Tycoon plans $8.2B Chinese ‘Hollywood’ complex

China’s richest man plans to spend $8.2 billion (50 billion yuan) to build the country’s version of Hollywood in the northeastern city of Qingdao.

In a glitzy, star-studded red carpet event Sunday, Wang Jianlin said his company, Dalian Wanda Group, will build a state-of-the-art film studio complex in a bid to dominate China’s rapidly growing movie market.

The Qingdao Oriental Movie Metropolis’s 20 studios will include a permanent underwater studio and a 108,000-square foot stage that Wang said would be the world’s biggest. The facility will also include an Imax research and development center, cinemas and China’s biggest film and celebrity wax museums. The first phase is planned to open in June 2016 and it will be fully operational by June 2017…


Disney to End First-Look Deal With Jerry Bruckheimer

The Walt Disney Company is ending its long-standing first-look deal with mega-producer Jerry Bruckheimer, the studio announced on Thursday.

The deal expires next year. The decision follows years of the successful “Pirates of the Caribbean” and other projects, but comes right on the heels of an expensive flop this summer produced by Bruckheimer, “Lone Ranger.”…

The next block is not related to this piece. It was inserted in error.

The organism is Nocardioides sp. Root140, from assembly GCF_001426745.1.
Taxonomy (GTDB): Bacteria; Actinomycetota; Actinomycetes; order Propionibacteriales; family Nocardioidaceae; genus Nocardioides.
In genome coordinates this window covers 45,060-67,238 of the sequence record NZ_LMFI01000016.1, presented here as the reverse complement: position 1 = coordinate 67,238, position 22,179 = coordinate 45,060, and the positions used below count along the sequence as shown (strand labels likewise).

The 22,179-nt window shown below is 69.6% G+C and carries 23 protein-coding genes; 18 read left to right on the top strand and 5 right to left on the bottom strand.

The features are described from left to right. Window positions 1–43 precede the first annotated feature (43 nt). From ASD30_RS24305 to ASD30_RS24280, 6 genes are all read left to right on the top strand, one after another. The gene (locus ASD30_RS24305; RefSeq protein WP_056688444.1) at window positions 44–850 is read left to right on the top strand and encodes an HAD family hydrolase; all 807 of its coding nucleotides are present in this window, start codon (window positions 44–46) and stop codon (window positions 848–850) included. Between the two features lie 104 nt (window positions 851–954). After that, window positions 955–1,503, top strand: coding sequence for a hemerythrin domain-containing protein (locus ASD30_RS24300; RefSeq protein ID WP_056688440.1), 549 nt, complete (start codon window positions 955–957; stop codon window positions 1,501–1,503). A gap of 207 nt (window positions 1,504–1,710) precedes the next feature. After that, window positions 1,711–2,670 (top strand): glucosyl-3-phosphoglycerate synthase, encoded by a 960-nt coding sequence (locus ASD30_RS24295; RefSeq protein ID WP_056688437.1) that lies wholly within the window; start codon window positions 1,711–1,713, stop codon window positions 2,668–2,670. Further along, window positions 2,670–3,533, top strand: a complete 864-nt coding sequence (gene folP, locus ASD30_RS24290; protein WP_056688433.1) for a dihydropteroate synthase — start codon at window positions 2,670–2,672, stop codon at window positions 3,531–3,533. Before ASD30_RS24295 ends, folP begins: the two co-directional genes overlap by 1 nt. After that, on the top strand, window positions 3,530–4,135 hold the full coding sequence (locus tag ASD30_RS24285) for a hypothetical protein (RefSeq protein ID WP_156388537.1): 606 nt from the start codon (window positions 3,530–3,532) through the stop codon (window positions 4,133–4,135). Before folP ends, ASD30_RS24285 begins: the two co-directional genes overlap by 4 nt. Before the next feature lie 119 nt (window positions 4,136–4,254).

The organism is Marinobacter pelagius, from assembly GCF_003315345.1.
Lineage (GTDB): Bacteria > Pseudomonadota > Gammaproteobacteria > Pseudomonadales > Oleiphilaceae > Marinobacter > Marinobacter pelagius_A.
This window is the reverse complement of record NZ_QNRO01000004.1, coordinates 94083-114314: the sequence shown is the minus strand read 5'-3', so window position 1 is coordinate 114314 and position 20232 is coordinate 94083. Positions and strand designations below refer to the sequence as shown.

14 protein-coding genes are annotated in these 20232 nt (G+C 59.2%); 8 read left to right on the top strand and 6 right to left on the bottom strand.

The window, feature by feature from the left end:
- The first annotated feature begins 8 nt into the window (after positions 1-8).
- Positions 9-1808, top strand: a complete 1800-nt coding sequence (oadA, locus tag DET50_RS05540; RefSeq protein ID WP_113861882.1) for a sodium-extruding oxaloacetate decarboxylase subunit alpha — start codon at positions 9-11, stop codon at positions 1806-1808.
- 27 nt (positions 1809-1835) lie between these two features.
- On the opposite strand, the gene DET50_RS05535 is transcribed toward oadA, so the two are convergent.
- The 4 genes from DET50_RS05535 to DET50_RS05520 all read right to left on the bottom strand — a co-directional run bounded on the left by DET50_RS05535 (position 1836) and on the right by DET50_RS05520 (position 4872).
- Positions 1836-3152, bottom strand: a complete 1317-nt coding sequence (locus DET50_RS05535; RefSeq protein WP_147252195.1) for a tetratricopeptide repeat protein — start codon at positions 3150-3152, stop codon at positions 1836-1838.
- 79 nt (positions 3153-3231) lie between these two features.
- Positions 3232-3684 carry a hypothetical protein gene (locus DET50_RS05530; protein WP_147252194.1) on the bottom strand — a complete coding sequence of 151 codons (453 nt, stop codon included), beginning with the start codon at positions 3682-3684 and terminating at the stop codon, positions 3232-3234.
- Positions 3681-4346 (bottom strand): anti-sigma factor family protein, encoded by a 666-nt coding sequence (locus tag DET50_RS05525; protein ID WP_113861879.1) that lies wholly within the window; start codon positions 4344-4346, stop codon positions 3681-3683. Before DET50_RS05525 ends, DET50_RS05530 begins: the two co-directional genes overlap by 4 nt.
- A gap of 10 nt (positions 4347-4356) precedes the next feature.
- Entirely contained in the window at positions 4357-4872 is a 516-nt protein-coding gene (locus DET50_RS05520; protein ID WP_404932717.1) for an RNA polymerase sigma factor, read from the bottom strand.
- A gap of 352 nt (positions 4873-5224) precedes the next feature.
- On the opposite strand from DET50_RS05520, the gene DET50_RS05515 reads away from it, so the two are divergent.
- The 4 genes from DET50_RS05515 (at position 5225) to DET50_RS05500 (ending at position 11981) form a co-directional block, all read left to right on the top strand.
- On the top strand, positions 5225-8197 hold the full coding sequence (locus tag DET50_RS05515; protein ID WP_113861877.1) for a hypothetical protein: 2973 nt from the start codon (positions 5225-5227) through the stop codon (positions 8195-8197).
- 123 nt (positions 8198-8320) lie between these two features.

Summer movies 2013: Fantastic or fatiguing?

“I’m glad it’s almost over,” the longtime reviewer and “Movie Guide” author tells CNN in a phone interview. “The movies get bigger and dumber every year, and we’re subjected to more remakes and sequels. None of which means that they can’t be good — and occasionally they are — but this has not been a very fortuitous season.”

He wasn’t alone in this belief. Audiences felt the same way: Many of this summer’s big-budget franchise flicks — the so-called “tentpoles” — fell like redwood trees toppling in a forest, earning generally poor reviews and equally mediocre box office despite their blockbuster costs and wall-to-wall marketing efforts.

You know the list: “After Earth,” “Pacific Rim,” “White House Down,” “Elysium,” “R.I.P.D.” and, particularly, “The Lone Ranger,” which grossed $88 million domestically (through August 25) on its $200 million-plus budget and could cost Disney a $190 million writedown…